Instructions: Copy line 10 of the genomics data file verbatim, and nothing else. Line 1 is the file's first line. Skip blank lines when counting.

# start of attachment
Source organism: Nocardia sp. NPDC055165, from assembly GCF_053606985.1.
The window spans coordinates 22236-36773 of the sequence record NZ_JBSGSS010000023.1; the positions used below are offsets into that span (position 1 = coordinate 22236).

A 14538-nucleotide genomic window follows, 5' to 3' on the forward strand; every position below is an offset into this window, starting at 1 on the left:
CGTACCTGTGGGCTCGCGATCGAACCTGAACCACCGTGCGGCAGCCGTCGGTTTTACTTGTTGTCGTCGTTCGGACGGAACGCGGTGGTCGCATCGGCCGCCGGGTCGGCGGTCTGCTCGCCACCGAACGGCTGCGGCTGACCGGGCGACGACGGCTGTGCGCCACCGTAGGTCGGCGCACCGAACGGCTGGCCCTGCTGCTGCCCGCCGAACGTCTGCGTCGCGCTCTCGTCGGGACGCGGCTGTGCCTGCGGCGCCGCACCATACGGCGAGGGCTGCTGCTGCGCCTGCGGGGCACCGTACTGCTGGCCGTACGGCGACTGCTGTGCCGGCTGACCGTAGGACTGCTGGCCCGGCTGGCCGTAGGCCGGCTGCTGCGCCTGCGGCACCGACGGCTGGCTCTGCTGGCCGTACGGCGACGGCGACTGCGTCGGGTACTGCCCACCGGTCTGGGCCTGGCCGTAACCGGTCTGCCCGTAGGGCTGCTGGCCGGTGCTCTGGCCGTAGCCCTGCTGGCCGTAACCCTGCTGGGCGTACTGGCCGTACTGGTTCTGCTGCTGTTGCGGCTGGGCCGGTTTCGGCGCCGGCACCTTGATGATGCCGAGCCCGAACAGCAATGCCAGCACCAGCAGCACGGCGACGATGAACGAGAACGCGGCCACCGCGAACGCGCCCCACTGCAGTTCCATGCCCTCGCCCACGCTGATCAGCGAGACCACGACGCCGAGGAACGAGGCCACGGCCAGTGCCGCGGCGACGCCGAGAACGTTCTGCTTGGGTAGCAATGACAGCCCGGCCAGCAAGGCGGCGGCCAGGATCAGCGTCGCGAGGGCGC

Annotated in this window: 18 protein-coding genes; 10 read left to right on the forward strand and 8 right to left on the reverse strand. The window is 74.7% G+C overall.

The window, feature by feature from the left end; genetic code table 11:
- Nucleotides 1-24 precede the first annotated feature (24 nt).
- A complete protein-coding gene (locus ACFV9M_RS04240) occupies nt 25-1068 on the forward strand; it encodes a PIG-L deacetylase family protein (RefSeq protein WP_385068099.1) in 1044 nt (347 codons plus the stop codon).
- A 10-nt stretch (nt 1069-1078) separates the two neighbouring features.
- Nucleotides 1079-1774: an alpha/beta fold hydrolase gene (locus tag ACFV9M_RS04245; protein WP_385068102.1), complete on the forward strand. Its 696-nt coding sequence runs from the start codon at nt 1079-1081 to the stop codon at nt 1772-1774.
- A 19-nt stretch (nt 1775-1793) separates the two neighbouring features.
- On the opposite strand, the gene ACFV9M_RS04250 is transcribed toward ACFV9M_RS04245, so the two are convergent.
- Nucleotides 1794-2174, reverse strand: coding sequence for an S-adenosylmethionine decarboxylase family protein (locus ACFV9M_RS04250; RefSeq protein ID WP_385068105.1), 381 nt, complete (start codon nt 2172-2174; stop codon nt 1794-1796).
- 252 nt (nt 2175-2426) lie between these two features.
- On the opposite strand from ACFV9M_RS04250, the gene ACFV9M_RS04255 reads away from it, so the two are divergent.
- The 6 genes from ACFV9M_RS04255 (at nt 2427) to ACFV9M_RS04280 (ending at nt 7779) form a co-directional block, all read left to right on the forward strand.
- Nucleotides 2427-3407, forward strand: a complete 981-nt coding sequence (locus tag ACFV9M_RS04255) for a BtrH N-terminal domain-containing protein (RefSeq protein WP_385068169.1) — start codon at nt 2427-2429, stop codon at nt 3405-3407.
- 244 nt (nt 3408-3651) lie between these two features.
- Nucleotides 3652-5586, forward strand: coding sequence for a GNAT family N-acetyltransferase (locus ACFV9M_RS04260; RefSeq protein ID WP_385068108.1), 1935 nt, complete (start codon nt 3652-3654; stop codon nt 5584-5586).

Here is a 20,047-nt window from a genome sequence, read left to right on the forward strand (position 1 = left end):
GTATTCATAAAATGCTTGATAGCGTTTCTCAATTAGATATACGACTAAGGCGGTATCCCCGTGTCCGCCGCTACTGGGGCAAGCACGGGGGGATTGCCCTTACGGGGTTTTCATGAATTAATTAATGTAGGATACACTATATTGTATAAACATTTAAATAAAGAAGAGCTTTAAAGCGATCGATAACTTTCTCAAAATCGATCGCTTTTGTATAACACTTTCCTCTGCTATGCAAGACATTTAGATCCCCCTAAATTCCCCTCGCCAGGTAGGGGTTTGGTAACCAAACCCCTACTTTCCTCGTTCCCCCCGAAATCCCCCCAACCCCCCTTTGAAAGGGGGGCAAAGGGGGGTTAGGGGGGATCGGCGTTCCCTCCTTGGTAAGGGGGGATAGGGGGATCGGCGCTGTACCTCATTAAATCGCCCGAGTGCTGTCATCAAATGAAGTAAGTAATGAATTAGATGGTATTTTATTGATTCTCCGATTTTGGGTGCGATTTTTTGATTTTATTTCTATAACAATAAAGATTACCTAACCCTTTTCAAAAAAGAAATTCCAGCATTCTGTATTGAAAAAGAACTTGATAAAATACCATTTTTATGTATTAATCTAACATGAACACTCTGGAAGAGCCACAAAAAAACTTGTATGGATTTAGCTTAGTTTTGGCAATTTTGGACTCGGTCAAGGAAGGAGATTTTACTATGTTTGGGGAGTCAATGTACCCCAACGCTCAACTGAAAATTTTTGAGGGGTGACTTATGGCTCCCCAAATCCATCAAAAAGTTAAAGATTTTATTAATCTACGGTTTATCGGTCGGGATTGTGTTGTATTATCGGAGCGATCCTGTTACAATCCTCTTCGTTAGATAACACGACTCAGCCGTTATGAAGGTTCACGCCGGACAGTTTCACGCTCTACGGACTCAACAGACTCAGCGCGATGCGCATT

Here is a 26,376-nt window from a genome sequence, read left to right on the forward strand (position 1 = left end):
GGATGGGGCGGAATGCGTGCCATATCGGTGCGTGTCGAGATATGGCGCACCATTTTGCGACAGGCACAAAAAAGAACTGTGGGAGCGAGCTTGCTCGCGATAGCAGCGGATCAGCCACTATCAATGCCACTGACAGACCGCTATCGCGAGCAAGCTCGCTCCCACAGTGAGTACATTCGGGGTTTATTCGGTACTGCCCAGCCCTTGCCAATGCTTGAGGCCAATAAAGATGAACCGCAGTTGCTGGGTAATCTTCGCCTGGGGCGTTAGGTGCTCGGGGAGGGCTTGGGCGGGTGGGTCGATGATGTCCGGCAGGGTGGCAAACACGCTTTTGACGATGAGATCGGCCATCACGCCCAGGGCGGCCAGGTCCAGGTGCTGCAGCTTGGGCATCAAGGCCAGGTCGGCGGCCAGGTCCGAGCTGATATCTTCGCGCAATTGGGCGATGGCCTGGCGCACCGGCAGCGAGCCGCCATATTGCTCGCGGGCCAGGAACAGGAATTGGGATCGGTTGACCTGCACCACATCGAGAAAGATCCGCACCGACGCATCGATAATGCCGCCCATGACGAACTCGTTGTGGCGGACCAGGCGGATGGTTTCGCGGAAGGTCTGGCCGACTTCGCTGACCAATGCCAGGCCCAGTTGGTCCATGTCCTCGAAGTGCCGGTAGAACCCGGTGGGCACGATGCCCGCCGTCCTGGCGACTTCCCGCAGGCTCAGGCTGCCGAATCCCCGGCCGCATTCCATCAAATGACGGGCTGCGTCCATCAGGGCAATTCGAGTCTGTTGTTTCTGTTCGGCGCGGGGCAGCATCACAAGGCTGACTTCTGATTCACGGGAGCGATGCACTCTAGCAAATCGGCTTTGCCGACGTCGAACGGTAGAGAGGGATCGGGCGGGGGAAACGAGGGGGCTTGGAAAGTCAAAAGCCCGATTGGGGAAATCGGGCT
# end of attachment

- Nucleotides 1079-1774: an alpha/beta fold hydrolase gene (locus tag ACFV9M_RS04245; protein WP_385068102.1), complete on the forward strand. Its 696-nt coding sequence runs from the start codon at nt 1079-1081 to the stop codon at nt 1772-1774.